"We feel that our mission is to be able to take care of the sickest patients in the most efficient, most compassionate way, to get the best outcomes for those patients."
Heart disease affects millions of Americans, ranking as the leading cause of death in the United States. A.J. Conrad Smith, MD, and the team at the UPMC Heart and Vascular Institute work to address that problem.
That work involves not only treating people with heart disease but also preventing others from developing it in the first place.
"The one end of the spectrum is caring for patients who are perfectly healthy and working together to keep them that way," says Dr. Smith, director, cardiac catheterization laboratories, UPMC Presbyterian, and medical director, UPMC Center for Heart Valve Disease.
"The other end of the spectrum is patients that don't have options from a surgical standpoint, patients that come in extremis, patients that have challenging, life-threatening illnesses. That's when the whole heart team concept really has its greatest strength."
The UPMC Heart and Vascular Institute team stretches across UPMC's entire footprint. It includes doctors, nurses, technicians, and many more people working together to help patients in need.
“We feel that our mission is to be able to take care of the sickest patients in the most efficient, most compassionate way, to get the best outcomes for those patients," Dr. Smith says.
In the cardiac catheterization lab, Dr. Smith treats many patients with severe heart disease. Some patients may not be candidates for surgery because of their age or other health conditions. Dr. Smith and his team develop catheter-based treatments for those patients.
One such alternative is the MitraClip®️, a surgical device that can help treat mitral valve disease without open heart surgery. UPMC was a pioneer in using the MitraClip — just one example of UPMC using advanced technologies for even the most complex patients.
"I think we pride ourselves in having a highly skilled team that has great experience," Dr. Smith says. "When patients come in with a combination of potential complexities to their disease, we have the capacity to find the right treatment for them and successfully employ that treatment so that there is a successful outcome."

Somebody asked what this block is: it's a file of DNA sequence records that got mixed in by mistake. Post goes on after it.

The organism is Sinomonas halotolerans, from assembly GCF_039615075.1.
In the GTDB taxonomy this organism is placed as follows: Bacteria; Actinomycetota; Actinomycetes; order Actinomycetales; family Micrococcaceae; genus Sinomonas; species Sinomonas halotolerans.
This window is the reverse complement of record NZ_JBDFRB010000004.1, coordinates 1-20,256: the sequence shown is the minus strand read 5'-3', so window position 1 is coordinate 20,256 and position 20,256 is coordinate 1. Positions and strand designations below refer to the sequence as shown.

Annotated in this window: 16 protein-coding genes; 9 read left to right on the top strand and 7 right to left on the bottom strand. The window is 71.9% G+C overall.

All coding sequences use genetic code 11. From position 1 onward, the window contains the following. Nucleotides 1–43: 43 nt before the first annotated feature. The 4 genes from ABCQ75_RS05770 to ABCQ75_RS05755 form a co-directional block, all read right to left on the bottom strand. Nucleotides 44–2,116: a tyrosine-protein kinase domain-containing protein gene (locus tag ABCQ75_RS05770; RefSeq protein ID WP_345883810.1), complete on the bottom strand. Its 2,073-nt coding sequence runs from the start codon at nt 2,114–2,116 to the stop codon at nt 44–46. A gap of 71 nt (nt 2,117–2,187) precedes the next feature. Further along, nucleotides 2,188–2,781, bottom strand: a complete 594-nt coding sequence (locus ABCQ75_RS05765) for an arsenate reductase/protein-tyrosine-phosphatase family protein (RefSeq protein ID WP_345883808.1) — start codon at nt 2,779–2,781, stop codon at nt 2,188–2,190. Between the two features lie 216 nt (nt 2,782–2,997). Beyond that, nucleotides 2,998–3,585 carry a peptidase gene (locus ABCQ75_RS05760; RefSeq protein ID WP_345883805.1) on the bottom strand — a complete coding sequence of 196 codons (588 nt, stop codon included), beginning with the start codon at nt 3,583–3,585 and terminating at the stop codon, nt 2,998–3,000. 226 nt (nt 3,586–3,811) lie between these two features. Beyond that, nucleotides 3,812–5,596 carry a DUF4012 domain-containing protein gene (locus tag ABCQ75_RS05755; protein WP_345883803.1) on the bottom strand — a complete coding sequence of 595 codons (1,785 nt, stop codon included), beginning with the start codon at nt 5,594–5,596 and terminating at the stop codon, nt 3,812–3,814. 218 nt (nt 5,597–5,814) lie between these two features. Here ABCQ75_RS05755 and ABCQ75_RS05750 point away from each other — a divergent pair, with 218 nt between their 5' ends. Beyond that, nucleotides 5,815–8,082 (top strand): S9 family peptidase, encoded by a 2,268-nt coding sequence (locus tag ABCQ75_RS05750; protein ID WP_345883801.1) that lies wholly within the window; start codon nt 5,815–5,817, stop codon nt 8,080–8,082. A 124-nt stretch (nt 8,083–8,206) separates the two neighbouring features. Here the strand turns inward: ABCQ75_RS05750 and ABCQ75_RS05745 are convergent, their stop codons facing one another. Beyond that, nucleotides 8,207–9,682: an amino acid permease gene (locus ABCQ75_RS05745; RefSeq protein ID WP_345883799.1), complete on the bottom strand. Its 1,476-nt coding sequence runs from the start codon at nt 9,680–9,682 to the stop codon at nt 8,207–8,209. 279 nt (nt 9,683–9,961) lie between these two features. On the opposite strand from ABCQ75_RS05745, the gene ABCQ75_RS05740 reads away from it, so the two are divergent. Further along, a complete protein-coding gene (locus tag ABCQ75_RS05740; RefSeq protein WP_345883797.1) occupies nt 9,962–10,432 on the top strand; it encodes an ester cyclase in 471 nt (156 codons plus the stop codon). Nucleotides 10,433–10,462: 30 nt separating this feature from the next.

For patients who don't have heart disease, the emphasis is on prevention. That involves education on healthy lifestyle habits — diet, nutrition, sleep, and more — along with regular heart screenings. Healthy lifestyle choices can help people lower their risk of heart disease, cancer, and other conditions, Dr. Smith says.
When Dr. Smith meets with patients, he treats them on an individual level. That means discussing their own specific case and providing them with the latest information to help them manage their heart health.
“When you come to me, my goal is to give you the most up-to-date information that is pertinent to you as a patient," he says. "So, it's really personalized care."
Heart disease affects people of all different races, sexes, genders, and ethnicities. But people in underserved communities often don't have access to care.
Dr. Smith and the team at the UPMC Heart and Vascular Institute are working to address gaps in care. They strive to provide culturally competent and equitable care to people of all communities.
“We have a very bright, engaged, and hard-working team that recognizes the challenges that each individual patient has," he says. "And I'm so happy and proud to say that patients routinely will say, 'When I came to UPMC, and everybody that I interacted with really seemed to care about how I did and how I was feeling, and they took really good care of me.'
"It's (recognizing) that we have that high level of scientific and medical capabilities, and we do it in a compassionate way."
At UPMC, Life Changing Medicine means delivering compassionate, high-quality care to all.
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